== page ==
With well over a hundred acts spread across three full days, it would be nearly impossible to fully recap Riot Fest 2016 without reaching encyclopedia-length proportions. Nonetheless, there were still some extremely clear standouts when it came to performances, atmosphere and attitudes, which kept right in line with organizers’ ongoing commitment to stand out from homogeny in an otherwise oversaturated festival culture.
The Flaming Lips and their blow-up buddies
In terms of experimentation that combined psychedelic elements, spacey sounds and an indie/alternative rock circus, The Flaming Lips were the supreme ringmasters. But Wayne Coyne and company also brought the visual allure like no others, whether it was their inflatable butterfly and walking sun pals, wall of hanging rope lights or steady flow of streamer explosions. Plus who wouldn’t love a singer crowd surfing in a giant ball to the beats of David Bowie’s “Space Oddity”?
The Original Misfits make the ultimate punk rock reunion
Other than Denver, Chicago was the only city to score Glenn Danzig, Jerry Only and Doyle Wolfgang von Frankenstein all playing together for the first time in more than 30 years. With a set list culled from the group’s classic underground albums “Walk Among Us,” “Earth A.D.” and “Static Age,” this ridiculously rare (and unbelievably packed) opportunity was nothing short of the ultimate punk rock reunion.
Morrissey goes meatless
For a guy who once proclaimed “Meat Is Murder” as a member of The Smiths, it shouldn’t have come as any surprise that Morrissey would take issue with any of his furry friends winding up on a grill. So for the two hours surrounding his delayed set (rumored to stem from making sure the animal searing had indeed ceased), Riot Fest went fully vegetarian, which caused some grumbling amongst carnivores, but could’ve temporarily been satisfied by some barbeque jackfruit or tacos stuffed with beans and rice.
A (mostly) cool crowd
Though the audience truly spanned multiple generations, having the majority of folks land somewhere between 30 and 40-years-old meant for a more mature and considerate crowd than Lollapalooza or any place EDM is played (notwithstanding the mosh pits or the surge to see The Original Misfits). Sure, there were loads of sky-high hair spikes, tattoos and folks draped in fake blood, but it was merely the alternative imagery behind a generally polite and friendly bunch with mutual interest as diverse as Nas, Gwar and NOFX.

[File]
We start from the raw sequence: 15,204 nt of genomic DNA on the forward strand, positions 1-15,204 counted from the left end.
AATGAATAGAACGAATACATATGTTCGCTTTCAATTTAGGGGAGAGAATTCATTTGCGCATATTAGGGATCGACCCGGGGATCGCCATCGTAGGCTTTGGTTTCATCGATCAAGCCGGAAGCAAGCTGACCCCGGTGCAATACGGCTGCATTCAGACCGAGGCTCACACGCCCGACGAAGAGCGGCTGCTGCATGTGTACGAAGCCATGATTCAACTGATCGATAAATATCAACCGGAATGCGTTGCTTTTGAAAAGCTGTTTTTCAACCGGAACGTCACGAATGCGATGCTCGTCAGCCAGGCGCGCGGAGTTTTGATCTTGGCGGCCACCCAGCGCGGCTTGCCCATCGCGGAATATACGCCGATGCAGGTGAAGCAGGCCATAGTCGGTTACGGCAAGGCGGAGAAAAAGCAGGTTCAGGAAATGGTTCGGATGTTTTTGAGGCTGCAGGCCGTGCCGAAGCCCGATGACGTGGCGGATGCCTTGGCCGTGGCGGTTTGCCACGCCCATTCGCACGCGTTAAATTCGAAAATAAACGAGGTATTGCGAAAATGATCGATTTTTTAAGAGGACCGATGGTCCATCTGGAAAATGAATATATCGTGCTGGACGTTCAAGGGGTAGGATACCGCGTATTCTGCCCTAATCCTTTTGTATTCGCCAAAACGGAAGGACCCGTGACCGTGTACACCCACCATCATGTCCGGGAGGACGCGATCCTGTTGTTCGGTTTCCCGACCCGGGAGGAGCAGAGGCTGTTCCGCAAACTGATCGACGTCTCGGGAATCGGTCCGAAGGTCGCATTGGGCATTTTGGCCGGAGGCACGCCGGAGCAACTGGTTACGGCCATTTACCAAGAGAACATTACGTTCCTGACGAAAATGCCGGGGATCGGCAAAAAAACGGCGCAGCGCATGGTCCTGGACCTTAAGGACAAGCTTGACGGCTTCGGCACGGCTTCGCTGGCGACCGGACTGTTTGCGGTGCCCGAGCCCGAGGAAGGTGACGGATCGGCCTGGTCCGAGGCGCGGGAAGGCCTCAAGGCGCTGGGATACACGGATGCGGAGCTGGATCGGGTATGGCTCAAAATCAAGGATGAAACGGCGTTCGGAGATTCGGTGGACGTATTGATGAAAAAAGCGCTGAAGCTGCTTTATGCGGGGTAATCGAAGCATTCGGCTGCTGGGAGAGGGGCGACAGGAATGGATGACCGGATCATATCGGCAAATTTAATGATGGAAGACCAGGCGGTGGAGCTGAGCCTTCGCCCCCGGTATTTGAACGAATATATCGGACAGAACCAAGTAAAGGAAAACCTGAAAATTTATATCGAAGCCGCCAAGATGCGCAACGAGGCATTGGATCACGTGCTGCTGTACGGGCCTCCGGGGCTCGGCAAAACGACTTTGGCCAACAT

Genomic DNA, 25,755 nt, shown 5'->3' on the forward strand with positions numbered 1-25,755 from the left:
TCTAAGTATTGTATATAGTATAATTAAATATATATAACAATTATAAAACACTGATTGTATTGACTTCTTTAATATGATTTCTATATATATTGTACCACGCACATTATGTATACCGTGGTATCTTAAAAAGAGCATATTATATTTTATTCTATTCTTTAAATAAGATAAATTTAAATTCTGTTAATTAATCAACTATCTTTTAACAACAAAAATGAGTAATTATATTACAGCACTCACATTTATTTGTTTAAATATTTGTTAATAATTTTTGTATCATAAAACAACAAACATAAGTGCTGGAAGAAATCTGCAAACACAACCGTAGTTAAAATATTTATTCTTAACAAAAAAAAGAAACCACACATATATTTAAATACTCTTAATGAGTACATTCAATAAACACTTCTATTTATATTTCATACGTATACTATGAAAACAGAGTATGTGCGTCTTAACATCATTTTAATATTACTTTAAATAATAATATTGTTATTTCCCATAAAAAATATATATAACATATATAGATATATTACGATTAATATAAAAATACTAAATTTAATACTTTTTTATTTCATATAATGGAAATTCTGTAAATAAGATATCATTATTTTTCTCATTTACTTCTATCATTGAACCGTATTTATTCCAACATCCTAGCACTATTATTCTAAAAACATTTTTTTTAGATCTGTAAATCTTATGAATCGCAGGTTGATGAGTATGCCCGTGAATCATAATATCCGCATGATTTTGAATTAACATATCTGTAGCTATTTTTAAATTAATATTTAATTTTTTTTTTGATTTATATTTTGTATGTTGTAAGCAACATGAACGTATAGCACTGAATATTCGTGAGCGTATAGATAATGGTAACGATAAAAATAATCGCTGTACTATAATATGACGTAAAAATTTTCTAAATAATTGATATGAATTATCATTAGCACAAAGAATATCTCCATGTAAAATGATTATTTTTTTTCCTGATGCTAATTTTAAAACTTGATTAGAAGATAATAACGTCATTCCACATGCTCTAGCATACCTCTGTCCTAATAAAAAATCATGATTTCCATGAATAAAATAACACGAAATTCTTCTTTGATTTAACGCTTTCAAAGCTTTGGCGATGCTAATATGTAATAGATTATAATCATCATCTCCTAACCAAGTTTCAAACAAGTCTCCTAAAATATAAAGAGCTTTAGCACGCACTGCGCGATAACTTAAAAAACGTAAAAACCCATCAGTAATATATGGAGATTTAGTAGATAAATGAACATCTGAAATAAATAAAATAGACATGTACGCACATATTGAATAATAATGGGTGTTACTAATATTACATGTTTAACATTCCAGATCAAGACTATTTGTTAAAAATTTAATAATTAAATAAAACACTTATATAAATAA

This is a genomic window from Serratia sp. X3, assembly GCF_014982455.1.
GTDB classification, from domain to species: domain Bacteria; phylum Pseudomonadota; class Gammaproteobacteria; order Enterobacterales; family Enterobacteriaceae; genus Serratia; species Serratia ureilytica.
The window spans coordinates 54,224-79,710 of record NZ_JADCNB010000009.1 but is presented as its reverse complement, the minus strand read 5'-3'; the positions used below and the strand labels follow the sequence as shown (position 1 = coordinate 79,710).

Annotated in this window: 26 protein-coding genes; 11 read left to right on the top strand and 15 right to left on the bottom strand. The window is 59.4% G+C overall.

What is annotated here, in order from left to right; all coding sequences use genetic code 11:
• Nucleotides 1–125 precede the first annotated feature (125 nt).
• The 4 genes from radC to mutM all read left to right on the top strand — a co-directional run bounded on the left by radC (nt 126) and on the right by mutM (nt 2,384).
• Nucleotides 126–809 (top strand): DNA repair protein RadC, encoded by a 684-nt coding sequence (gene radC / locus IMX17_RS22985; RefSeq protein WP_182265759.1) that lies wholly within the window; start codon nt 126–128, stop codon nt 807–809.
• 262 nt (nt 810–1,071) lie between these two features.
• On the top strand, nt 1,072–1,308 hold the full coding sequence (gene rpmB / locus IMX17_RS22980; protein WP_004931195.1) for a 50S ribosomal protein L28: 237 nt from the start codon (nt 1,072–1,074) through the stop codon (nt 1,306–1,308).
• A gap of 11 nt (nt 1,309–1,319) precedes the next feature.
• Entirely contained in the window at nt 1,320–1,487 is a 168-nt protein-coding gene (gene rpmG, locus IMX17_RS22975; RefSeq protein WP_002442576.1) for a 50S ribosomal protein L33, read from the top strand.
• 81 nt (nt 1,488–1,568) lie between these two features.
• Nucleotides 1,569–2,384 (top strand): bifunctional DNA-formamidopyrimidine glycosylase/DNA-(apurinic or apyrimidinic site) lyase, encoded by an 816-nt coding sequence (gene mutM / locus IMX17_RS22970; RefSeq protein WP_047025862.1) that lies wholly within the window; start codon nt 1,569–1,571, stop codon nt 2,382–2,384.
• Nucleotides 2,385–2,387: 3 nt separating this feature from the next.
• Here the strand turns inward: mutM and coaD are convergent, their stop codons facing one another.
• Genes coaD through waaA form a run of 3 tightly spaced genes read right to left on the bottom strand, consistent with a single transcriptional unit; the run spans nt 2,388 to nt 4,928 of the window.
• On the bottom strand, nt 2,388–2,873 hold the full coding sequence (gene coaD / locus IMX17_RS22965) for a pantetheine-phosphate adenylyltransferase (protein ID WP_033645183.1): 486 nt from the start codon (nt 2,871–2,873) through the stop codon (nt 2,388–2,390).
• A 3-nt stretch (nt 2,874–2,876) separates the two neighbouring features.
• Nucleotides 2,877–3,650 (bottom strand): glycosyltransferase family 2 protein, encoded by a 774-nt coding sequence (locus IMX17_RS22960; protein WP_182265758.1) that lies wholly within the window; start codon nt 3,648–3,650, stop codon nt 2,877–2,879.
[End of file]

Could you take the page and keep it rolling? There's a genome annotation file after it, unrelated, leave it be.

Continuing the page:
Skankin’ with The Specials
Equal parts ska, new wave and punk, England’s The Specials delivered thought-provoking social and political statements, while managing to lead the masses in a skankin’ great time. In fact, hearing the scene-shaping likes of “Ghost Town,” “Rat Race” and “Too Much Too Young” may have been the most euphoric throwback of this entire edition.
A rockin’ Reggie’s shuttle
The concert hall/bar/restaurant/record store known as Reggie’s can now add “shuttle bus service” to its rock n’ roll resume thanks to regular trips from the South Loop to the show. Besides being a communal (and completely free) way to arrive, there was endless music blaring from the speakers along the way (including snippets of Metallica, Black Sabbath, Insane Clown Posse and surely mounds more).
Marley does Marley
“No matter where we are or how we look, we are all one,” insisted Julian Marley prior to singing Bob Marley & The Wailers’ immortal “One Love.” It was just one of many unifying messages from his father’s “Exodus” album, which was performed in its entirety alongside solo selections, all backed by one of reggae’s finest bands that even featured a long time player for the late great.
Diggin’ Douglas Park
It may be off the typical tourist path, but Douglas Park in North Lawndale is a pretty historical and beautiful place that shouldn’t be discounted simply from the negative stereotypes surrounding the neighborhood. It’s obviously spacious enough to hold an entire festival, yet still somewhat intimate for quick-ish travels to neighboring stages, merch or food, all factors that could quite possibly allow Riot Fest to finally find a permanent home.
(Ed Spinelli contributed to this review).
For additional information on Riot Fest, visit RiotFest.org/Chicago.